The Olympian releases her memoir I Got This on Jan. 24

By Patrick Gomez
January 19, 2017 10:24 AM
Advertisement
Larry Marano/REX/Shutterstock
Credit: Larry Marano/REX/Shutterstock

Laurie Hernandez didn’t have a conventional childhood.

Seemingly born with the desire to swing from anything she could climb, the New Jersey native grew up with the nickname “Monkey” and by the age of 5 had ditched ballet classes for acrobatics. By the age of 9, the future Olympian was homeschooled and doing intensive training at a facility in Texas.

laurie-hernandez-2-2000
Credit: Courtesy Laurie Hernandez

“I thought as a gymnast and being homeschooled that I was missing out,” says Hernandez, 16, who trained for up to 35 hours a week and missed out on birthday parties and sleepovers. “But I’ve come to realize that my friends in gymnastics are going to be the friends I have forever.”

  • For more from Hernandez, pick up the latest issue of PEOPLE, on newsstands Friday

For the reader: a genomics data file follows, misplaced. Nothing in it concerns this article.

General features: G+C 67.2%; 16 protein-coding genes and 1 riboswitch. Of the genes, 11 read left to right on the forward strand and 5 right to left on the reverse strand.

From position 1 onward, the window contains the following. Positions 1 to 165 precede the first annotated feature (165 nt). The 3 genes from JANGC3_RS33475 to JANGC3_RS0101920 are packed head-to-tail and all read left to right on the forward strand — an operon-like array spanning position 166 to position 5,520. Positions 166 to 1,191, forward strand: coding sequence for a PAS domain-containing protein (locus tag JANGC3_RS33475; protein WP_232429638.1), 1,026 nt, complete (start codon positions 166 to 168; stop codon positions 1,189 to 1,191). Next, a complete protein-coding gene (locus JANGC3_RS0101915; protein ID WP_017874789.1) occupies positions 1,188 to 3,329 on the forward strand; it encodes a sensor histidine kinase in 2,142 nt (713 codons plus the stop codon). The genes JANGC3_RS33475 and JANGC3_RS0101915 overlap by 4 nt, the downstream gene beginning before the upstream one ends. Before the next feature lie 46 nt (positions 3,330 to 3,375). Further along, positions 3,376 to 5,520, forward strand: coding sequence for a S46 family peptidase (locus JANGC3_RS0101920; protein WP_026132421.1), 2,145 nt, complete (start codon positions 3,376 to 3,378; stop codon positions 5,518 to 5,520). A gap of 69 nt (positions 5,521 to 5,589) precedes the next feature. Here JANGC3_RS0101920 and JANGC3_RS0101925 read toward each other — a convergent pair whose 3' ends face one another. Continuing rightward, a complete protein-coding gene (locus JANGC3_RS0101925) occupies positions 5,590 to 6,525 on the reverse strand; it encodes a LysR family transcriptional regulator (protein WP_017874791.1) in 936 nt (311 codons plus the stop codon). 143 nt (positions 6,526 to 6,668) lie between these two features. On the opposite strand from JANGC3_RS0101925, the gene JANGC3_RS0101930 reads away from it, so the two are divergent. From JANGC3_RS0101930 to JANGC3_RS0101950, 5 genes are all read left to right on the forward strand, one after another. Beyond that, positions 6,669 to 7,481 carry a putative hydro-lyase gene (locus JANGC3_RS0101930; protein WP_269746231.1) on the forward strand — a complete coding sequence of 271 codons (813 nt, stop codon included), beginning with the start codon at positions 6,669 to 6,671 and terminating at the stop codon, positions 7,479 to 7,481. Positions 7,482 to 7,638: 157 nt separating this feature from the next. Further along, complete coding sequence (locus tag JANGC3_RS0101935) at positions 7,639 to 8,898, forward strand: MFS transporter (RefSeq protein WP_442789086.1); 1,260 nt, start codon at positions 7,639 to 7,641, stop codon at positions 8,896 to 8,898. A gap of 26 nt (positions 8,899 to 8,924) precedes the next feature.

jeffrey-macdonald-cover-750x1125

Learning to manage a hectic schedule has proven useful in the five months since she won Olympic gold in Rio as a member of the U.S. women’s gymnastics team.

In addition to touring with the Kellogg’s Tour of Gymnastics Champions, the 5-ft. powerhouse competed on — and won — Dancing with the Stars. Now she’s back on the road with Dancing with the Stars: Live! while promoting her YA memoir I Got This (out on Tuesday).

RELATED VIDEO: Laurie Hernandez on Meeting Beyoncé and Making Kanye West Laugh

“Some days I’m like, ‘Oh, man. Another day of doing this?’ ” Hernandez tells PEOPLE of her busy life. “But then my brain switches to, ‘Look what you’re doing! You’re never going to do this again.’ [Then] I’m ready for the day and giddy walking out the door.”

After the DWTS tour ends in February, the gymnast plans on taking a “short” break before returning to her intense training routine.

“It’s been a whirlwind, but I love this sport,” says Hernandez, who hopes to go for gold again at the 2020 Olympics in Tokyo and later study acting in college. “People ask, ‘Why is this child always so smiley?’ I think it’s because I realize that the things I’m doing are extraordinary. I won’t ever take that for granted.”